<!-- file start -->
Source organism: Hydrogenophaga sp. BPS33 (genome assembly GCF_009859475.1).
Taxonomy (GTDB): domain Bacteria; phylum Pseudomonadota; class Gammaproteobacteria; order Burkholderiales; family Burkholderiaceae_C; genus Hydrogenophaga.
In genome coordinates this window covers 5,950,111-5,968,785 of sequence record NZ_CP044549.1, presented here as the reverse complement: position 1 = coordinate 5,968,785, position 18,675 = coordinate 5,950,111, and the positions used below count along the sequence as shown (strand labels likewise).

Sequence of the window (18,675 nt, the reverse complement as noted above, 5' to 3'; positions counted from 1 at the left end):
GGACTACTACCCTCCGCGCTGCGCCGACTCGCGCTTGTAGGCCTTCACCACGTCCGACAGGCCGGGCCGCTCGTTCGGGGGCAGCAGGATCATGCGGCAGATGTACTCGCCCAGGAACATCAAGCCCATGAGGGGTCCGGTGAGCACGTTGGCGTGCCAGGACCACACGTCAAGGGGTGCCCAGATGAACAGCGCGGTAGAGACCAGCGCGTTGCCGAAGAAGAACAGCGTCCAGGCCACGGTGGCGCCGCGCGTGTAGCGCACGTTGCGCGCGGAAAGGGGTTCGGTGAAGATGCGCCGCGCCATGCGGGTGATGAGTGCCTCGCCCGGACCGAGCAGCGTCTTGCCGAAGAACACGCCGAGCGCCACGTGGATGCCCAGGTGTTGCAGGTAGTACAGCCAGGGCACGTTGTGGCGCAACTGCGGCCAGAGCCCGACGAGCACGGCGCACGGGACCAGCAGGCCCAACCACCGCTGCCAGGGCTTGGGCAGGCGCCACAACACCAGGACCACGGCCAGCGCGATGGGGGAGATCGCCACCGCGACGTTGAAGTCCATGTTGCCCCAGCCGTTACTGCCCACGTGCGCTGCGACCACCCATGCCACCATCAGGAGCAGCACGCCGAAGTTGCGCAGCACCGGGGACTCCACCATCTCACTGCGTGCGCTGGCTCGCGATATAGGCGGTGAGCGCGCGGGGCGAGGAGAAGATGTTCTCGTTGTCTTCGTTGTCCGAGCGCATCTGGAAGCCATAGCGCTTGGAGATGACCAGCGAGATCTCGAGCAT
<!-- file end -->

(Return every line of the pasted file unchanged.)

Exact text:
Source organism: Hydrogenophaga sp. BPS33 (genome assembly GCF_009859475.1).
Taxonomy (GTDB): domain Bacteria; phylum Pseudomonadota; class Gammaproteobacteria; order Burkholderiales; family Burkholderiaceae_C; genus Hydrogenophaga.
In genome coordinates this window covers 5,950,111-5,968,785 of sequence record NZ_CP044549.1, presented here as the reverse complement: position 1 = coordinate 5,968,785, position 18,675 = coordinate 5,950,111, and the positions used below count along the sequence as shown (strand labels likewise).

Sequence of the window (18,675 nt, the reverse complement as noted above, 5' to 3'; positions counted from 1 at the left end):
GGACTACTACCCTCCGCGCTGCGCCGACTCGCGCTTGTAGGCCTTCACCACGTCCGACAGGCCGGGCCGCTCGTTCGGGGGCAGCAGGATCATGCGGCAGATGTACTCGCCCAGGAACATCAAGCCCATGAGGGGTCCGGTGAGCACGTTGGCGTGCCAGGACCACACGTCAAGGGGTGCCCAGATGAACAGCGCGGTAGAGACCAGCGCGTTGCCGAAGAAGAACAGCGTCCAGGCCACGGTGGCGCCGCGCGTGTAGCGCACGTTGCGCGCGGAAAGGGGTTCGGTGAAGATGCGCCGCGCCATGCGGGTGATGAGTGCCTCGCCCGGACCGAGCAGCGTCTTGCCGAAGAACACGCCGAGCGCCACGTGGATGCCCAGGTGTTGCAGGTAGTACAGCCAGGGCACGTTGTGGCGCAACTGCGGCCAGAGCCCGACGAGCACGGCGCACGGGACCAGCAGGCCCAACCACCGCTGCCAGGGCTTGGGCAGGCGCCACAACACCAGGACCACGGCCAGCGCGATGGGGGAGATCGCCACCGCGACGTTGAAGTCCATGTTGCCCCAGCCGTTACTGCCCACGTGCGCTGCGACCACCCATGCCACCATCAGGAGCAGCACGCCGAAGTTGCGCAGCACCGGGGACTCCACCATCTCACTGCGTGCGCTGGCTCGCGATATAGGCGGTGAGCGCGCGGGGCGAGGAGAAGATGTTCTCGTTGTCTTCGTTGTCCGAGCGCATCTGGAAGCCATAGCGCTTGGAGATGACCAGCGAGATCTCGAGCAT